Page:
The sound post, or sound peg, is a cylindrically-shaped piece of wood jammed between the front and back of a cello to facilitate greater resonance within the instrument. The sound post is not glued, and may fall over; repositioning it would require a luthier.
It is obvious that MPO Family Fun Days are designed to be introductions of aspects in orchestral music, geared at youngsters (The Rubber Band Guide to the Orchestra, A Prelude to Overtures). The audience appears reasonably intelligent. How does one deliver a satisfying education of the cello, much less conduct them in orchestra? A conductor, I had assumed, would necessarily possess a functional grasp of the orchestra’s individual instruments.
I would like to chalk the origins of my discomfort that Sunday to this paragraph, found in the Dewan Filharmonik Petronas 04 / 05 Concert Season Calendar:
Pei-Jee and Pei-Sian are twins, and are both superb cellists. While they happen to have been born in Australia, their parents are Malaysians …
I direct your attention to the second sentence. When she introduced them, Datuk Ooi obligingly cited this again.
Ng Pei-Jee (perhaps): Yes, our father’s from Penang and our mother’s from Miri, but we were born in Sydney, Australia.
Datuk Ooi: So, how does it feel to be back in Malaysia?
Ng Pei-Sian (I guess): Oh, it’s great. We were eleven the last time we were in Malaysia, so it’s great to be back and perform at some concerts.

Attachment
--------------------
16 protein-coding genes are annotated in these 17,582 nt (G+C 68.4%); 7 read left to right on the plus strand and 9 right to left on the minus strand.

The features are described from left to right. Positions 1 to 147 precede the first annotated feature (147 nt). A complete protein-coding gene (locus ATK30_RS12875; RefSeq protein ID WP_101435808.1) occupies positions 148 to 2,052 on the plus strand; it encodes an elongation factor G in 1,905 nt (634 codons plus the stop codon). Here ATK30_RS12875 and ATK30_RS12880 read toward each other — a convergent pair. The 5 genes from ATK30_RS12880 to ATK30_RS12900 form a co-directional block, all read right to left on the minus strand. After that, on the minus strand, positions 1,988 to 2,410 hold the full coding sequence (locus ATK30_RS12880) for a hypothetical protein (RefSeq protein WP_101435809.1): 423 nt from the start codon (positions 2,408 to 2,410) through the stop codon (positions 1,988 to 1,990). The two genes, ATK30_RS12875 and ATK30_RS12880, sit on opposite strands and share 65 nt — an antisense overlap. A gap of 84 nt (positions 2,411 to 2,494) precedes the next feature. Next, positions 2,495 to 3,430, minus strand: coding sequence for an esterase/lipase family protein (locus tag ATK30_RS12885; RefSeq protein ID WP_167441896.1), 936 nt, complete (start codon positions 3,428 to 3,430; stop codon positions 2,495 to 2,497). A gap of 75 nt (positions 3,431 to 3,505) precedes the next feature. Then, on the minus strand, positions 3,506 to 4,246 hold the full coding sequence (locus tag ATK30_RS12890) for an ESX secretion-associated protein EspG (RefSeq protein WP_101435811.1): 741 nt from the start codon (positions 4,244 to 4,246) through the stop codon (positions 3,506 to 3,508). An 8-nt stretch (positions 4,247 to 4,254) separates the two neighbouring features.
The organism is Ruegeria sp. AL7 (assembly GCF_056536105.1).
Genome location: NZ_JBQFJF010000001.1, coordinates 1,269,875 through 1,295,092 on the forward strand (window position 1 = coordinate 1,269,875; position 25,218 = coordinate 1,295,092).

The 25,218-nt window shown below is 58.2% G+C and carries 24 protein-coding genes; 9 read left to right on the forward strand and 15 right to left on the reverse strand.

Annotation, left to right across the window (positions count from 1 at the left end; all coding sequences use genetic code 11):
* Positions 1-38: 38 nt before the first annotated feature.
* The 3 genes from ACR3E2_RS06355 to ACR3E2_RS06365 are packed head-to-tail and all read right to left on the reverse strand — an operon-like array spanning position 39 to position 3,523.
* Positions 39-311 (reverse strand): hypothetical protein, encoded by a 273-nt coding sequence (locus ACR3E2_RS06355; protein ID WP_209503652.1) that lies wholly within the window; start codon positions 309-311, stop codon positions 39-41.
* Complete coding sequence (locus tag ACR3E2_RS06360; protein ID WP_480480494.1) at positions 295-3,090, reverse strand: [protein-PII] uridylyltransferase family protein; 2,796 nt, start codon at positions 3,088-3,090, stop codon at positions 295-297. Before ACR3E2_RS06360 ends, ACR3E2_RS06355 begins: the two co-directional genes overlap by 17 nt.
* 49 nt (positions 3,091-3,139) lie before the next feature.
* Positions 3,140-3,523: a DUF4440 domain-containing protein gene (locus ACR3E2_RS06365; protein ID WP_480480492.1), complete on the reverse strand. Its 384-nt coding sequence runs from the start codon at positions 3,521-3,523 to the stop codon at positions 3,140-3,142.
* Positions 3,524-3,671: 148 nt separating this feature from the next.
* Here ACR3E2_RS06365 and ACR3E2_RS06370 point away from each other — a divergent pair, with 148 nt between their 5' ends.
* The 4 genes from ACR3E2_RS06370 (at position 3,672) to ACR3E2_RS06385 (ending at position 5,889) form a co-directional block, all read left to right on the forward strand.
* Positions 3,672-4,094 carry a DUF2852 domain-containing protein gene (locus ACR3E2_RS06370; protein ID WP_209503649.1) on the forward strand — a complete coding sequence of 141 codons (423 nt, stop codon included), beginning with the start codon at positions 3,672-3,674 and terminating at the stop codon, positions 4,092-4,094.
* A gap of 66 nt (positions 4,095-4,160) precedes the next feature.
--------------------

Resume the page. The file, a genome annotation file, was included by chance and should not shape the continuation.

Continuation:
‘Some concerts’. That the Ng twins are great musicians I’m not doubting. Their individual performances of Gabriel Faure’s Elegie and Tchaikovsky’s Pezzo Capriccioso were melancholy as break-up sex and drunk noisy as party sex, respectively; their duel in Vivaldi’s Concerto for Two Cellos was masterfully choreographed whizbang kung-fu whirl, with negligible slips in footing.
Trivia: this Vivaldi piece was the only concerto for two cellos among his many hundreds, and probably composed, like the rest, while Vivaldi was orchestra master at the Ospedale della Pieta in Venice, a shelter for some six thousand orphaned girls. The girls were reputedly prodigious in skill.
Sorry. Seeing the twins play that Vivaldi (Rv 531, keyed in G minor) exposed, once again, my failure at genius. It supplies me with no small degree of bitterness.
That the MPO needs to overplay the Malaysian connection of Pei-Jee and Pei-Sian, though, is mildly depressing. It is given that Malaysia Boleh! and The World’s Tallest Phallic Symbols deal with perceived inadequacies, and talented individuals are desirable commodities for any nationality, but as a friend of mine snidely observed: Thailand doesn’t lay claim to Tiger Woods.
While welcoming home and bestowing titles upon Datuk Ooi places one’s intelligence in question, the twins have no obligation to ‘be back in Malaysia’; they weren’t around to begin with. The link here is even more tenuous than in the case of that other prodigious ‘Malaysian’ we have come to laud. At least Guy Sebastian was born here.
I’m not saying that we are inadequate: the Malaysian Philharmonic Orchestra is a competent outfit. I’m not saying we aren’t inadequate: our premiere conductor doesn’t inspire her musicians to look at her. Bringing your kids to the orchestra is, I suppose, a productive way to fix the situation; you hope your tyke / proto-prodigy takes a liking to the music and grows up a maestro. My personal insecurity is one thing; an entire country’s insecurity is potentially more destructive. Snatching other people’s babies – that’s just criminal.
Zedeck is the Events Editor at Kakiseni. He is 18 and actually looks like the twins.
First Published: 02.12.2004 on Kakiseni